The holidays are approaching, with the expectation of giving and receiving gifts. Advertisers ask, “Have you bought all your gifts yet?”
Stacey Kramer, in her TED Talk “The Best Gift,” shares her experience with a very special gift she received. As she described it, this small unexpected gift brought her entire family together. It made her feel loved and appreciated like never before. She reconnected with friends and acquaintances she hadn’t heard from in years. She was overwhelmed with adoration. The experience even redefined her spirituality and her faith.
What was this incredible gift? Something from Amazon? A device with an Apple logo, perhaps?
No, it was nothing of the sort. OK, I wasn’t totally honest a moment ago. Her talk is actually titled “The Best Gift I Ever Survived,” about her recovery from a brain tumor. It’s only three minutes long and has been viewed almost 4 million times. You can find it on YouTube.
Now, we all recognize that it wasn’t the tumor itself that was the gift, but the response of Stacey’s family and friends, reminding her that she was special; that she was loved. So, my question is this: Do we have to wait until someone is diagnosed with cancer to share these feelings?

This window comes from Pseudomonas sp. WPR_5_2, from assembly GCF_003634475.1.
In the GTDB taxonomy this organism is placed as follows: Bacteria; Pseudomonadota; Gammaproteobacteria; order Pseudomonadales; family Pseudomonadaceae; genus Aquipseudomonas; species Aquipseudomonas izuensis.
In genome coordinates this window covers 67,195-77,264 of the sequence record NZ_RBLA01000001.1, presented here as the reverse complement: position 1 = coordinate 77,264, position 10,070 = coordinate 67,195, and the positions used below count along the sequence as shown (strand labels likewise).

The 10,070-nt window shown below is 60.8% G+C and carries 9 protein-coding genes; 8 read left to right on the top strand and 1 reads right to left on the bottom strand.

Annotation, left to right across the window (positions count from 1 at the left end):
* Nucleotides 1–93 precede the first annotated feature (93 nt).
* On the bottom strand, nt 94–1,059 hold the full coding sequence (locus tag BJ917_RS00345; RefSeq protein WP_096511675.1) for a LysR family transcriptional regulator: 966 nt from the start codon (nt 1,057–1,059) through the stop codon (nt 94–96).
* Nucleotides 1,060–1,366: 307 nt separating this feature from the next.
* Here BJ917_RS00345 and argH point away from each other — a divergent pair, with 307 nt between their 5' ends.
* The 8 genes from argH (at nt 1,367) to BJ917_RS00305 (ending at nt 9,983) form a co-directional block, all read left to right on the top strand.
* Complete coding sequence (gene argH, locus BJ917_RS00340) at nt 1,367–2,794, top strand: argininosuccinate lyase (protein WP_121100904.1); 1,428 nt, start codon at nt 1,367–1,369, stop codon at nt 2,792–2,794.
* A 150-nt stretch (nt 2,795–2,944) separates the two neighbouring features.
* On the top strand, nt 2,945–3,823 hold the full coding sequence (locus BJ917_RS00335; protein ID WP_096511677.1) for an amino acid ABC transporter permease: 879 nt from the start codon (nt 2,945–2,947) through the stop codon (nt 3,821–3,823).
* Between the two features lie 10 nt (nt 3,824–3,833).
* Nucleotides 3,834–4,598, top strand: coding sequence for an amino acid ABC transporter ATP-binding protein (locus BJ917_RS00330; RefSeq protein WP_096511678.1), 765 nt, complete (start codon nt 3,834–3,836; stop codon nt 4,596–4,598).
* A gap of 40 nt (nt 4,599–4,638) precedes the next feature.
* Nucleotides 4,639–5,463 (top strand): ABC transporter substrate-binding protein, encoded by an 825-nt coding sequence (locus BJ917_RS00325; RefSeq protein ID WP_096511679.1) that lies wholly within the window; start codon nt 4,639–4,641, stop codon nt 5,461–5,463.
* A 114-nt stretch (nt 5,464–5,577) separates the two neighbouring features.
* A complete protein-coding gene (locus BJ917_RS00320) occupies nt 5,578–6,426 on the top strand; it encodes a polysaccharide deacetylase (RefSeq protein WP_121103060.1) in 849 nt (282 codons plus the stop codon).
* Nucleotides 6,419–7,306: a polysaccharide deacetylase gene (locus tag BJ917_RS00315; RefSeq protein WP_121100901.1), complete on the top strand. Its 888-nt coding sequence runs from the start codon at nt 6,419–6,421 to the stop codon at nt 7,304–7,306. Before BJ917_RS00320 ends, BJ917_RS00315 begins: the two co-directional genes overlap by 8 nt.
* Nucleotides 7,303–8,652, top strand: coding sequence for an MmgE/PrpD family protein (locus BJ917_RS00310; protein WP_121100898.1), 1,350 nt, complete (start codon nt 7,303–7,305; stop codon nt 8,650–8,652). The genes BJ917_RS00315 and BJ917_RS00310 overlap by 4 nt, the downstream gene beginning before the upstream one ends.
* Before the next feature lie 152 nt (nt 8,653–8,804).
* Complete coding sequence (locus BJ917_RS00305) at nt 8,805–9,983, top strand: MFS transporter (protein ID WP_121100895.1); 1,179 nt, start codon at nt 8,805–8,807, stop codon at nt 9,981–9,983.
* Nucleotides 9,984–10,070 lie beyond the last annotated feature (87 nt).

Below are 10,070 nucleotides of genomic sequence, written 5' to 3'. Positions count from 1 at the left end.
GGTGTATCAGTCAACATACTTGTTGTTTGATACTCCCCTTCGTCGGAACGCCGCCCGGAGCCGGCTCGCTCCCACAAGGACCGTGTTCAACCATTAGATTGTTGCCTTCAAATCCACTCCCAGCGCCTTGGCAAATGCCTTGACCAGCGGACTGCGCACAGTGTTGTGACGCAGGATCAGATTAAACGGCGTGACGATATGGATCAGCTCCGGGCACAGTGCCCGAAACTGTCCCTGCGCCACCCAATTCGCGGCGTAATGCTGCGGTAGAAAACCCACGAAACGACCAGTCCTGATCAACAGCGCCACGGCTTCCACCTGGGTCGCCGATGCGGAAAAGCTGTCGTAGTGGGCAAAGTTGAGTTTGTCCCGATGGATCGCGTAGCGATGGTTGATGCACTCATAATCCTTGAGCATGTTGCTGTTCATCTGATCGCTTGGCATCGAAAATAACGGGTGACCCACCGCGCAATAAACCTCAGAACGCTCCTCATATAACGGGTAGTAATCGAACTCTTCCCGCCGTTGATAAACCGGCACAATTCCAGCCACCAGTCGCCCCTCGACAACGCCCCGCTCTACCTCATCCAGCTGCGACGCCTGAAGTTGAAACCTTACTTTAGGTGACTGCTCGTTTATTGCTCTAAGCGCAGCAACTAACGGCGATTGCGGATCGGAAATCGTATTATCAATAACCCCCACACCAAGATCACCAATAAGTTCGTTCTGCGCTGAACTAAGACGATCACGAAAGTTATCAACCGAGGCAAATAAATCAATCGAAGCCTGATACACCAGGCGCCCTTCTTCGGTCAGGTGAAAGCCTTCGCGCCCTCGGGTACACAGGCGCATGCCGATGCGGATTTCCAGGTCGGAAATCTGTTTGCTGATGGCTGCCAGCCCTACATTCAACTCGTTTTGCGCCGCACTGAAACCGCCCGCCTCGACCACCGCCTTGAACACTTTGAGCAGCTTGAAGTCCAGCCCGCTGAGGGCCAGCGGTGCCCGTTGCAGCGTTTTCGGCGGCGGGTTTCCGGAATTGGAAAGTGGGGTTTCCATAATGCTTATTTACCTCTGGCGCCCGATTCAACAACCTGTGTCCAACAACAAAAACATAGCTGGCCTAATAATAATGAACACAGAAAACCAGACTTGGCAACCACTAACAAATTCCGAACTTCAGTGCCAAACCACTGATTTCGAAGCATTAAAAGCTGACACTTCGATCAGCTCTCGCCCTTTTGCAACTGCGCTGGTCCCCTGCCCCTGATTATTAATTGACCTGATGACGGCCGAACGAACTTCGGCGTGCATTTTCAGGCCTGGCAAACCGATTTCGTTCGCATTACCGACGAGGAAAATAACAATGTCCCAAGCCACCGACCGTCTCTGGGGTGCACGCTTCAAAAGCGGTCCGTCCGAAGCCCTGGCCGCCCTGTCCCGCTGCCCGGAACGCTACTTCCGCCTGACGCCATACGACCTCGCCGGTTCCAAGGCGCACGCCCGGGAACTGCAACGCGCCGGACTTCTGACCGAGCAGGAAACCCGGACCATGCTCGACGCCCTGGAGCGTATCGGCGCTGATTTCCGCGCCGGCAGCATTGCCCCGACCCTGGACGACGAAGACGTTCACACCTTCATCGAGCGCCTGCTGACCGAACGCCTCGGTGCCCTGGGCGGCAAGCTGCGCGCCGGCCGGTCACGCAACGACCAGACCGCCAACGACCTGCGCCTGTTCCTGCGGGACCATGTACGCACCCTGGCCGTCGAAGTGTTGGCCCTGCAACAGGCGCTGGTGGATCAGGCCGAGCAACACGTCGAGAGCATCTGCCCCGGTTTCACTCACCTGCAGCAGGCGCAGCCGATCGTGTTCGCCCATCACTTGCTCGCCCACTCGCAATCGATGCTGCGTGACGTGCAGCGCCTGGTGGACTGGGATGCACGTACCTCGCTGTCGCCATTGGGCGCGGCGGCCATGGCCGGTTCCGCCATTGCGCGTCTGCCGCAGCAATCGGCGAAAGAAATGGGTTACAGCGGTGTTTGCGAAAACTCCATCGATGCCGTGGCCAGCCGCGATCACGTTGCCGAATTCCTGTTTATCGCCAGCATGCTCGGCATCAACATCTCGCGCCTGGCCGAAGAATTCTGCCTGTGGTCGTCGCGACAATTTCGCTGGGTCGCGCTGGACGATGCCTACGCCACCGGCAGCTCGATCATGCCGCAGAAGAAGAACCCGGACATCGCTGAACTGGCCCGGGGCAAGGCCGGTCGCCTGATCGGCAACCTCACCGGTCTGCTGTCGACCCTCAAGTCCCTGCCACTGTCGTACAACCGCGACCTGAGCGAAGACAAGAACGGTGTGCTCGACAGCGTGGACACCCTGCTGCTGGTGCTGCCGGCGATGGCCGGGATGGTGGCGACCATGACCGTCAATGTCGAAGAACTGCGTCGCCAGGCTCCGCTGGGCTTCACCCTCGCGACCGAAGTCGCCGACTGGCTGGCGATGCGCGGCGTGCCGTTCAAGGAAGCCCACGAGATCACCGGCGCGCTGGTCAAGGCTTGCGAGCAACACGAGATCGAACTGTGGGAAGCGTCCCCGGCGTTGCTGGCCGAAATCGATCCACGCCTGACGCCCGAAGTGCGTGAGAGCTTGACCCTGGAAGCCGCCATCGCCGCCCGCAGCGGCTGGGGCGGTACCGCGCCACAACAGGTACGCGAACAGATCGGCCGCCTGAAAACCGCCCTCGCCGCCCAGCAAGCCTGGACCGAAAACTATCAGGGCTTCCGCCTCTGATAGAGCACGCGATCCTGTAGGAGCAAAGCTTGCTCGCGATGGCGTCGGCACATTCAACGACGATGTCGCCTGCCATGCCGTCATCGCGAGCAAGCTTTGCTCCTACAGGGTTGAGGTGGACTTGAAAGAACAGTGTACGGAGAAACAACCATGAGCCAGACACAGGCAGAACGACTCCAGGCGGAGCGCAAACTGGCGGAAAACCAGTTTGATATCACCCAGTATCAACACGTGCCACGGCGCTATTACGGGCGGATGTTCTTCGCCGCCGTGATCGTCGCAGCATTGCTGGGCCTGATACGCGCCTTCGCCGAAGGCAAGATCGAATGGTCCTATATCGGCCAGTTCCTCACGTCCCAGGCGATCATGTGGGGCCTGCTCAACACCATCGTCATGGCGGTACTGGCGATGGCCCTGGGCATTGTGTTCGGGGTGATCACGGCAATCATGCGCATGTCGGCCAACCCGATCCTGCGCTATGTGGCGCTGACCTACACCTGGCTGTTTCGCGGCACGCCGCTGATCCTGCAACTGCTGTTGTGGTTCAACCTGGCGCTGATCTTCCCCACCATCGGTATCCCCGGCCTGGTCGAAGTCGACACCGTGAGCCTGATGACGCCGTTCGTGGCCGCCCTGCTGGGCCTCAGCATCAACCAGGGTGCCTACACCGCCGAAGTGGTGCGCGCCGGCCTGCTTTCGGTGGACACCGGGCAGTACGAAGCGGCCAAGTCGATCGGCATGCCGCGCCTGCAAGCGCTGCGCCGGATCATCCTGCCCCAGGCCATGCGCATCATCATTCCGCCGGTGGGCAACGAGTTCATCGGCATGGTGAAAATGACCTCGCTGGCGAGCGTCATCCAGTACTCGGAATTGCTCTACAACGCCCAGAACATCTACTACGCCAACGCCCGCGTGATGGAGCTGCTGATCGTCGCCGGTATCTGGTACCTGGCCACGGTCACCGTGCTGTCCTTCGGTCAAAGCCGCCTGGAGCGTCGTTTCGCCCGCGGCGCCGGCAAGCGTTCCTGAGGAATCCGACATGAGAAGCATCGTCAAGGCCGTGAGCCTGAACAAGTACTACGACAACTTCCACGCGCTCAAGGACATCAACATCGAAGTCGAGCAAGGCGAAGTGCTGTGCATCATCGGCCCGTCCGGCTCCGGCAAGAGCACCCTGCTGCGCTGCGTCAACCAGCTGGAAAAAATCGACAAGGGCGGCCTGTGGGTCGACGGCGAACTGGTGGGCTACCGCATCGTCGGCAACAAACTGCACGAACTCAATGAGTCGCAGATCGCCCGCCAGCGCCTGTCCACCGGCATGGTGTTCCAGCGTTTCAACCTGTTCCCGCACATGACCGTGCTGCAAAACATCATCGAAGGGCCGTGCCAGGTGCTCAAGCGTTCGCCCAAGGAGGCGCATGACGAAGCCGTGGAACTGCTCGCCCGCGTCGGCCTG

Think back to your childhood. Do you remember how the holidays felt? Many remember them as magical, hopeful and happy. And how does the holiday season feel to you now as an adult? Maybe stressful, chaotic? Why the change?
I suggest that, in our holiday busyness, we tend to focus on the wrong things: long shopping lists, hectic schedules, one-too-many holiday programs, tight budgets and overloaded credit cards. Sometimes it takes a bolt of lightning like a cancer diagnosis to remind us of what is important — family, friends, time together, hugs, holiday dinners and sharing the stories of our lives.
No disrespect to Walmart.com, but you can’t buy that online. Your time and attention have to be delivered in person, and that’s what makes it the best gift you can give.
May true peace in the holiday season abide with you all.
Duane Highley is president and CEO of Arkansas Electric Cooperatives, Inc., (AECI) and Arkansas Electric Cooperative Corporation (AECC). AECI, a statewide service co-op, and AECC, a wholesale power supply co-op, are owned by Arkansas’ 17 local distribution co-ops, which provide retail electric service to more than 1 million members.